“The Birds of America” is the iconic work of hand-colored, life-size prints by the famed naturalist, ornithologist, and illustrator John James Audubon. The book was first published as a series between 1827 and 1838 with the intent to document every known bird in the United States. Audubon painted over 1000 individual birds, including six now-extinct birds: the Carolina parakeet, passenger pigeon, Labrador duck, great auk, Esquimaux curlew, and pinnated grouse.
Four original prints from the 19th century “double elephant” editions published by Robert Havell & Sons are now available exclusively in our store. These beautiful pieces of Audubon’s “Great Work” are an extraordinary feat of observation and artistry, and would be a remarkable addition to any collection.
The full group can be found at our store.
John James Audubon (1785-1851) was born in the French colony of Saint-Domingue (now Haiti) as Jean-Jacques Audubon. His father, Jean Audubon was a sugar plantation owner as well as a French naval officer (and privateer) who helped the American cause during the Revolutionary War. The rising slave unrest in the Caribbean urged Audubon Senior to sell part of his plantation, purchase property in Pennsylvania, and then return to France with his children in 1791. John James Audubon was drawn to birds and nature even as a boy, roaming the fields around his home to draw birds eggs and nests.
In 1803, John James Audubon immigrated to the United States to avoid conscription to Napoleon’s armies. He took up residence in Pennsylvania, a few miles from Valley Forger, and soon became consumed with naturalistic pursuits. He set about studying American birds, noting the close ties between the environment or nature of a place and the accompanying common traits of its wildlife. Audubon became determined to scientifically record behavior and illustrate all of the known American birds in the most thorough and realistic manner possible.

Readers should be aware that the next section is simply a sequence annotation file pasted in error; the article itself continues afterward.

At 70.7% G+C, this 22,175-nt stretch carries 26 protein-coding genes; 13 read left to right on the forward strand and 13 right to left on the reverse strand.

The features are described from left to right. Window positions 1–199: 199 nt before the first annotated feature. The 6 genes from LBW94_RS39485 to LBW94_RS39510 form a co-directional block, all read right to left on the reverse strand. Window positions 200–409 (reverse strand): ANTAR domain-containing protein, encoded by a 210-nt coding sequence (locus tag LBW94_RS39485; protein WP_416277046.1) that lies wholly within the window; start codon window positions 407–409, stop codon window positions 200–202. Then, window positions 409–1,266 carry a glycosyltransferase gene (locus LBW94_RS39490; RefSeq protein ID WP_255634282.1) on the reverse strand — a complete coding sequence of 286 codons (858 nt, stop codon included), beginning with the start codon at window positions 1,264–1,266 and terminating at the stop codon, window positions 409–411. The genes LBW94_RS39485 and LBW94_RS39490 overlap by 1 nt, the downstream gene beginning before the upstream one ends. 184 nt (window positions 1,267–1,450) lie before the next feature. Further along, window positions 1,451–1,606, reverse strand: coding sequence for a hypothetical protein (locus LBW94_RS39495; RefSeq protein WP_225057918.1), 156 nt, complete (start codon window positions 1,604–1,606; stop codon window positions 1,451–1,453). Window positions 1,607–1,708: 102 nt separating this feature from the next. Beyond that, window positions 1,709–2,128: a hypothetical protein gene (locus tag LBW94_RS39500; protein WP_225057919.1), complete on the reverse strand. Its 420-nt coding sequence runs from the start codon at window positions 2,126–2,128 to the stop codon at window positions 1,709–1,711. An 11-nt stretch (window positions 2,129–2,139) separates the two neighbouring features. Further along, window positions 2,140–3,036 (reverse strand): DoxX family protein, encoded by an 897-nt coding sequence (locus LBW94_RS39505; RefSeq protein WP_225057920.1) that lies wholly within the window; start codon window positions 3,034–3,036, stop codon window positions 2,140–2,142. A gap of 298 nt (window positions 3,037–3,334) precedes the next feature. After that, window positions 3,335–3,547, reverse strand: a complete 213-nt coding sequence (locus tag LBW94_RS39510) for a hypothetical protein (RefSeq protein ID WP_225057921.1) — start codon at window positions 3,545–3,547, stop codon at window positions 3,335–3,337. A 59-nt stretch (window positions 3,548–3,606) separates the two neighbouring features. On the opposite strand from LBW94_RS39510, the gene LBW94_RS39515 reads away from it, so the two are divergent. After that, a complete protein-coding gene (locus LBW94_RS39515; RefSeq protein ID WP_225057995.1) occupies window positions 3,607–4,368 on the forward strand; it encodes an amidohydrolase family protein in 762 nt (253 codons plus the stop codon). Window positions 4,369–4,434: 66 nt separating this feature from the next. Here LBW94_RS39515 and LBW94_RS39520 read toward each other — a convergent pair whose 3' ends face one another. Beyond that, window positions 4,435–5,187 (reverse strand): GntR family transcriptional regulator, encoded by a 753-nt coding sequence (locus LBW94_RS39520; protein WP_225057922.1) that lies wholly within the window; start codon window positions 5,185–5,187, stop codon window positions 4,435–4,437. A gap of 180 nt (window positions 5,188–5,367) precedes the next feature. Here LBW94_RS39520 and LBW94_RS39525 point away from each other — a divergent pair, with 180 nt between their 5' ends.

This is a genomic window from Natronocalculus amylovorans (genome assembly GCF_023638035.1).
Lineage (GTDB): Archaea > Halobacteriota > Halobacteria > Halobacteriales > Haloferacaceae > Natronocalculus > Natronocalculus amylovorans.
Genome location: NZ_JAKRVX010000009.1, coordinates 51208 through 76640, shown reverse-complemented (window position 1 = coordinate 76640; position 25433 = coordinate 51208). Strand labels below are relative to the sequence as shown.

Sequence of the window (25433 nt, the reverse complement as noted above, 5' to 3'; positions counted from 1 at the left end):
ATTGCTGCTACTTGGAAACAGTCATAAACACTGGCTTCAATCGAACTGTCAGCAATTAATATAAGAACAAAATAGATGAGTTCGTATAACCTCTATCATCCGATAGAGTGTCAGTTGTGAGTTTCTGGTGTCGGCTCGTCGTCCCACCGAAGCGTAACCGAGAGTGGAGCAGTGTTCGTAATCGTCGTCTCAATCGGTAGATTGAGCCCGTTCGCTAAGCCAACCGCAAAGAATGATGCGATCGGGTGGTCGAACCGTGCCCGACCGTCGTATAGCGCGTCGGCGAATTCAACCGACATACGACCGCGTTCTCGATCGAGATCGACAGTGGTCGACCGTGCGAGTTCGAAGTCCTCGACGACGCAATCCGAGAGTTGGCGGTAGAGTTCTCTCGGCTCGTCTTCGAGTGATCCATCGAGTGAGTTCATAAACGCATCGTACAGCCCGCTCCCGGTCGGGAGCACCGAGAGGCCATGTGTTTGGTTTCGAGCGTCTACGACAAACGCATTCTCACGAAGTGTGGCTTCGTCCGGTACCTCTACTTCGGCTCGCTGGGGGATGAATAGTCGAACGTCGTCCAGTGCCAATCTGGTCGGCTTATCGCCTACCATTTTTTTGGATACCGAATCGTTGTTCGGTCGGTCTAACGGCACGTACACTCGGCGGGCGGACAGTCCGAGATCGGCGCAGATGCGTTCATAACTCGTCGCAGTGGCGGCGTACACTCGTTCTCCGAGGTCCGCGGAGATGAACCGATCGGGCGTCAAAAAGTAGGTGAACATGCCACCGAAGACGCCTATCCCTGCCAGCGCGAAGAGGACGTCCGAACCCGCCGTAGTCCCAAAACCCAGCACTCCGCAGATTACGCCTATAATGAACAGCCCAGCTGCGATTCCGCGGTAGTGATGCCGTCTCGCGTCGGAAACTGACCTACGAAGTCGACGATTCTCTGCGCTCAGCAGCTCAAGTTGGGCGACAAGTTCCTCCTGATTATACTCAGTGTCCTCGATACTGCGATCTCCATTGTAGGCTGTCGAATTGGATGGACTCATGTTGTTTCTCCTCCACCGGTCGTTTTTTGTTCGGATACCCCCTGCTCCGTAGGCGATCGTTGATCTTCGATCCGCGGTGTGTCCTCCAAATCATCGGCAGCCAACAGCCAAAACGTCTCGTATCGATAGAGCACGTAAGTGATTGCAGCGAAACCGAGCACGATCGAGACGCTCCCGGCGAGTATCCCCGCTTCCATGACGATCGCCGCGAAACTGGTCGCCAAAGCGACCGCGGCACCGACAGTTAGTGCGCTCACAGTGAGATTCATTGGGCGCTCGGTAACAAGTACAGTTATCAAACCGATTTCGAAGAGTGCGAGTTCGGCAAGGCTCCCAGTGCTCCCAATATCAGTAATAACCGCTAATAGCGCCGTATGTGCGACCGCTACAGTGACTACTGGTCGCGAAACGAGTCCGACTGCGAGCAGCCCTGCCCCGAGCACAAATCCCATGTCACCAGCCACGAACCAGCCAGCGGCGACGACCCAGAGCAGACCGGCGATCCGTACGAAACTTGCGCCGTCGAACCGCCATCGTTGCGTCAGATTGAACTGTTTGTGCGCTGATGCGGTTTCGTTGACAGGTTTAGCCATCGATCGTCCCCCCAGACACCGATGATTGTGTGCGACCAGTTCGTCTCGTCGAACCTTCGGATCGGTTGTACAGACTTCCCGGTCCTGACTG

Audubon painted 435 illustrations of over 1000 individual birds, using primarily watercolors and pastel crayons. Unable to find financial support in America for his “Great Work”, he sailed to the United Kingdom with 250 of his original illustrations. In 1827, he joined with Robert Havell, a London engraver to create “The Birds of America”, also known as the “Havell Edition” or the “Double Elephant Folio”. The edition was printed on the largest format paper available for printing in the early 19th century: approximately 26″ x 39″. Audubon insisted on this impressive size in order to accommodate the life-size scale of his drawings. Each plate was engraved from Audubon’s original illustration and then hand-colored. The cost was prohibitively expensive but found support from such notables of the day as King Charles X of France and Queen Adelaide of Britain (wife of King William IV). Many of the original subscribers chose to bind their folios into large four volume sets once the publication was complete (which took over ten years to finish). The A later edition of “The Birds of America” was published by J. T. Bowen of Philadelphia in a smaller and therefore more affordable format.
Only 120 complete copies of “The Birds of America” from the original Havell Edition are known to survive. Many are held in public institutions, and the New York Historical Society holds all of Audubon’s preparatory watercolors. These beautiful prints are a remarkable piece of history. Take a closer look at the prints available in our store here.